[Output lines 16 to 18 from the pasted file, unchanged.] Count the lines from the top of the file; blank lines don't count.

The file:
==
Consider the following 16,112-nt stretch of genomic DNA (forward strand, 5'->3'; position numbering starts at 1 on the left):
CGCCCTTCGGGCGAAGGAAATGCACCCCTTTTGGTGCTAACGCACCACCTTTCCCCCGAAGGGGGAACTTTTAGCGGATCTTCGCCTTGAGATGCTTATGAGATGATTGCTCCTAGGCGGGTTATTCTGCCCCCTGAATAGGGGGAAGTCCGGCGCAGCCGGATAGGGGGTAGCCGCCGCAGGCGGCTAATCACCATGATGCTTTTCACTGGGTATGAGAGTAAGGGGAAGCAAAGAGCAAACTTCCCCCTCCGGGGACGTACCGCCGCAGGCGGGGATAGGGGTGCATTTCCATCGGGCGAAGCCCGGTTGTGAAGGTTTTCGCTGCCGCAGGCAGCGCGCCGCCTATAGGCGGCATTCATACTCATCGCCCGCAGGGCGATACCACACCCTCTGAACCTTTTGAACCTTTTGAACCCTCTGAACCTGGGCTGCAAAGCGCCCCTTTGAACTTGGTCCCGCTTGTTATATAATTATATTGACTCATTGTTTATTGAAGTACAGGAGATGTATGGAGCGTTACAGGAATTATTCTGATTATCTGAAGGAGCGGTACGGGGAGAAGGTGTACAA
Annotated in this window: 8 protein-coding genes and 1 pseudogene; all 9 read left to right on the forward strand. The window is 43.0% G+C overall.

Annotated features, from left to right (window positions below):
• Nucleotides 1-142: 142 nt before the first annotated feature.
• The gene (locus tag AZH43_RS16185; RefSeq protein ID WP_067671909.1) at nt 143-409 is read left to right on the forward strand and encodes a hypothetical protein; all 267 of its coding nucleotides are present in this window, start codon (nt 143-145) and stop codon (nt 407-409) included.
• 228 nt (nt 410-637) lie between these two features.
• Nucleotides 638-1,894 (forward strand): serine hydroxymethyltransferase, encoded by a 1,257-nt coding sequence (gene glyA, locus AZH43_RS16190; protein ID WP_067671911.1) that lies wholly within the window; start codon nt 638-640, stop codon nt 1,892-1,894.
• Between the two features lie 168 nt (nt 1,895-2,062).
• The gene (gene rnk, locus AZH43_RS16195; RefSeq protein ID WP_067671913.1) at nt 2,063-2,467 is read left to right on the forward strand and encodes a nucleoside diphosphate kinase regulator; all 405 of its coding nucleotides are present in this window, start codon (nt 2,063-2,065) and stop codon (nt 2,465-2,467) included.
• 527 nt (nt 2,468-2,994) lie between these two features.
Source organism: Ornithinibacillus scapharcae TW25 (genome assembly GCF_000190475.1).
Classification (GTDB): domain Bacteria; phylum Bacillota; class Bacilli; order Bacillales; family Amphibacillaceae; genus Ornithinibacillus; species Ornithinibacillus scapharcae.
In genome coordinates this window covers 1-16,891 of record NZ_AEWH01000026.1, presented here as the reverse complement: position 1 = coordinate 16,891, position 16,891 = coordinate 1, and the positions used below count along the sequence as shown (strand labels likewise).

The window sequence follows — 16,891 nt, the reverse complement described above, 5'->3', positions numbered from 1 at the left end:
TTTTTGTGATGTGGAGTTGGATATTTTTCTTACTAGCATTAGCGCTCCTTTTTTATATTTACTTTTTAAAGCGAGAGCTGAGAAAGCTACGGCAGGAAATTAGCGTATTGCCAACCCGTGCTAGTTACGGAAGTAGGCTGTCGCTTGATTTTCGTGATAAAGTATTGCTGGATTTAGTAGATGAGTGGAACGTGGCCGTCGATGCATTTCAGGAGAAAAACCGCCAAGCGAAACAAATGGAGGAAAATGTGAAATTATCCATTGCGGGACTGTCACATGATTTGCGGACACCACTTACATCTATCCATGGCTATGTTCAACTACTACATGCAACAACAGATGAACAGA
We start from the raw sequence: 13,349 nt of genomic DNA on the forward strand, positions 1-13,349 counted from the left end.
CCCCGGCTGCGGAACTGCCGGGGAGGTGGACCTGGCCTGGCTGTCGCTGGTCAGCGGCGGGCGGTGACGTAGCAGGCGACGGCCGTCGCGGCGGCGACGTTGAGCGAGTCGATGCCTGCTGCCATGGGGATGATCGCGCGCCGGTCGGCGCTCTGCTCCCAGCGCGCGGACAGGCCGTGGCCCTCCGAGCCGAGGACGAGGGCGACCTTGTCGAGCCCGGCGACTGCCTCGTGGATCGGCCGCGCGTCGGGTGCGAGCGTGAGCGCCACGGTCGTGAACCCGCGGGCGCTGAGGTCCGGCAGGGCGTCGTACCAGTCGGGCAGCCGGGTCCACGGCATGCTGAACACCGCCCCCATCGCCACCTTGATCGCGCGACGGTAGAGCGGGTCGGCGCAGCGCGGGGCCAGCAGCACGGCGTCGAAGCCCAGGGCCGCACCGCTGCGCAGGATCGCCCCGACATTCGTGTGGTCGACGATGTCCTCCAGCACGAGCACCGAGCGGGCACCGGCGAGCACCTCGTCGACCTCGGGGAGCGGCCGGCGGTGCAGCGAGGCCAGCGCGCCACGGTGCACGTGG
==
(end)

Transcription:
TTTTTGTGATGTGGAGTTGGATATTTTTCTTACTAGCATTAGCGCTCCTTTTTTATATTTACTTTTTAAAGCGAGAGCTGAGAAAGCTACGGCAGGAAATTAGCGTATTGCCAACCCGTGCTAGTTACGGAAGTAGGCTGTCGCTTGATTTTCGTGATAAAGTATTGCTGGATTTAGTAGATGAGTGGAACGTGGCCGTCGATGCATTTCAGGAGAAAAACCGCCAAGCGAAACAAATGGAGGAAAATGTGAAATTATCCATTGCGGGACTGTCACATGATTTGCGGACACCACTTACATCTATCCATGGCTATGTTCAACTACTACATGCAACAACAGATGAACAGA
We start from the raw sequence: 13,349 nt of genomic DNA on the forward strand, positions 1-13,349 counted from the left end.
CCCCGGCTGCGGAACTGCCGGGGAGGTGGACCTGGCCTGGCTGTCGCTGGTCAGCGGCGGGCGGTGACGTAGCAGGCGACGGCCGTCGCGGCGGCGACGTTGAGCGAGTCGATGCCTGCTGCCATGGGGATGATCGCGCGCCGGTCGGCGCTCTGCTCCCAGCGCGCGGACAGGCCGTGGCCCTCCGAGCCGAGGACGAGGGCGACCTTGTCGAGCCCGGCGACTGCCTCGTGGATCGGCCGCGCGTCGGGTGCGAGCGTGAGCGCCACGGTCGTGAACCCGCGGGCGCTGAGGTCCGGCAGGGCGTCGTACCAGTCGGGCAGCCGGGTCCACGGCATGCTGAACACCGCCCCCATCGCCACCTTGATCGCGCGACGGTAGAGCGGGTCGGCGCAGCGCGGGGCCAGCAGCACGGCGTCGAAGCCCAGGGCCGCACCGCTGCGCAGGATCGCCCCGACATTCGTGTGGTCGACGATGTCCTCCAGCACGAGCACCGAGCGGGCACCGGCGAGCACCTCGTCGACCTCGGGGAGCGGCCGGCGGTGCAGCGAGGCCAGCGCGCCACGGTGCACGTGG